It turns out the facade over the back door had to be redone at some point in the 20th century, so the architects decided to have some fun and include Space Men and Ice Cream in their designs. Oh, those Spaniards and their sense of humor!
We had a blast that night. We spent the first little while wandering around to different shops, comparing ice cream prices, and just chilling in the Plaza Mayor.
This is the Plaza Mayor. It’s a beautiful centro with tons of cute shops and apartments upstairs. Someday when I move back here with my Perfect Spanish Husband, we’re going to own an apartment upstairs so we can make everyone sitting in the middle of the plaza jealous.

Oh, we’re just chilling in the Plaza Mayor. No biggie.
We then spent the next half of the night trying to find a dance club that would let us in without buying alcohol. (Oh, the sad sorry life of a BYU student) Unfortunately we had no luck there, so we found a political protest and hung out with those guys before the police showed up. While the dancing was kind of a flop, how many people can say they got lost in the streets of Salamanca for half of a Friday night?
The next morning, we all went and had breakfast in the Plaza Mayor (ah, the day in the life of a Spaniard) before a few of us went to mass in the cathedral. Well, we attempted to go to Mass. When there weren’t any actual Catholics there, we just hung out until we could talk to the Priest. He was adorable, and I’m probably going to adopt him. Highlight of that conversation: he showed us a chair that one of the popes sat in when he visited in the 80’s. And I sat in it.

Proof.
We hit a couple other cities on our way home, with no special details to mention. You know how it goes here–visit some cathedrals, eat bocadillos de tortillas in open plazas, visit with the viejitos (old Spanish men)…just a day in the life πŸ™‚

So You Want to be an English Teacher

If you stalk me under BYU’s system, you will see that I am a declared English Teaching Major. I dream of someday molding little high school minds to love English literature and writing, much like dear Mrs. Wayne did for me back in the day. But when the people at school told me today I was supposed to teach a whole bunch of Spanish teachers English, I panicked. This is not what I signed up for!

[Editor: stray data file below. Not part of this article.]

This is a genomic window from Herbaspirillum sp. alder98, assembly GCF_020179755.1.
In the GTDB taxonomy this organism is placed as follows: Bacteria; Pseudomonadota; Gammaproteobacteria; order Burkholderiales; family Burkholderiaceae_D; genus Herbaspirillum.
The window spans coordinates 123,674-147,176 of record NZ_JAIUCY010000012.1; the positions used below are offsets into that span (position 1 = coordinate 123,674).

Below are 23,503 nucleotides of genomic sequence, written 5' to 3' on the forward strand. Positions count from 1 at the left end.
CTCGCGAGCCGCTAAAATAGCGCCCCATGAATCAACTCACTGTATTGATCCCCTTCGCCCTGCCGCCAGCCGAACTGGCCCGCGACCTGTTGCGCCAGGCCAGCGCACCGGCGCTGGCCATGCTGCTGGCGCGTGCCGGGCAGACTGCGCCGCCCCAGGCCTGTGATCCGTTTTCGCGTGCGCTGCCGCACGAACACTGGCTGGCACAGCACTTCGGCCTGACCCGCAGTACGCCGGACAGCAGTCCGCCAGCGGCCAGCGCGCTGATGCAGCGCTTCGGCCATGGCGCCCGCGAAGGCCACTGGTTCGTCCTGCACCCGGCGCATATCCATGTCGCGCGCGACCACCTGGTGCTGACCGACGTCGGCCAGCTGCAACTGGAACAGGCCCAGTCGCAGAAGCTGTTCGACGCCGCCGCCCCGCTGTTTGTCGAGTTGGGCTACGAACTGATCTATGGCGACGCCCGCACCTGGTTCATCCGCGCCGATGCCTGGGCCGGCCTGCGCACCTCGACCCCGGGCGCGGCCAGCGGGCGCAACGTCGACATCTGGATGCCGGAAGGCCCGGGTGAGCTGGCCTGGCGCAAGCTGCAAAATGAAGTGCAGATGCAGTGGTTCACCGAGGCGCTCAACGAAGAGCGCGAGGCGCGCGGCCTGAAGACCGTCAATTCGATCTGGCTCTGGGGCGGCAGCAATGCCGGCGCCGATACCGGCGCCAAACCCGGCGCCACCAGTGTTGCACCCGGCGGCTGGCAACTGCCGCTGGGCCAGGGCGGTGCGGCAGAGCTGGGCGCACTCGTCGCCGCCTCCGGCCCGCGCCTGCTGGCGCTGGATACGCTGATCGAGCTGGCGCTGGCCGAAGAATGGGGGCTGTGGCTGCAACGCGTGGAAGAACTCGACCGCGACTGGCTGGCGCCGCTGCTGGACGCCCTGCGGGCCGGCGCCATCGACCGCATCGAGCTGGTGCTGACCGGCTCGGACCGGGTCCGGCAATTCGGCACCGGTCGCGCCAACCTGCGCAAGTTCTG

As part of our time here in Spain, we’re supposed to talk to a certain number of natives a weeks, memorize parts of Cristo Viviente (The Living Christ in Spanish) and do service to improve our EspaΓ±ol. So apparently I was assigned to teach English to some profes in town. When I talked to the lady in charge, she asked, “What, you’ve never taught an English class to foreigners before?”
Um, no.
So while I was freaking out about the absolute inadequacy of my future-teacher self, she was probably wondering why I had even agreed to do this. But seriously–I was terrified. What about this short, semi-blonde American gave them the impression I was qualified for such a thing?
I ran home and googled “How to teach English to Spanish Speakers” and found a whole lot of unhelpful nothingness. After realizing I had no idea what level these people were at anyway, I gave up on the whole thing and decided to just show up and wing it.
And you know what? It didn’t go too badly.
I just had everyone introduce themselves in Spanish at first, giving their name, describing a little bit of their childhood, their families, and what they did the last weekend. And then they asked me a bunch of questions that I knew the answer to, all because I have been speaking English my entire life! And before I knew it, class was over, and I got on my little Bus #7 to go home and eat pasta and yogurt.
So apparently, the only qualification you need to teach English is being able to speak it! I knew those 20 years of English training would pay off eventually πŸ™‚

Excuses, exsuses, and one crazy week!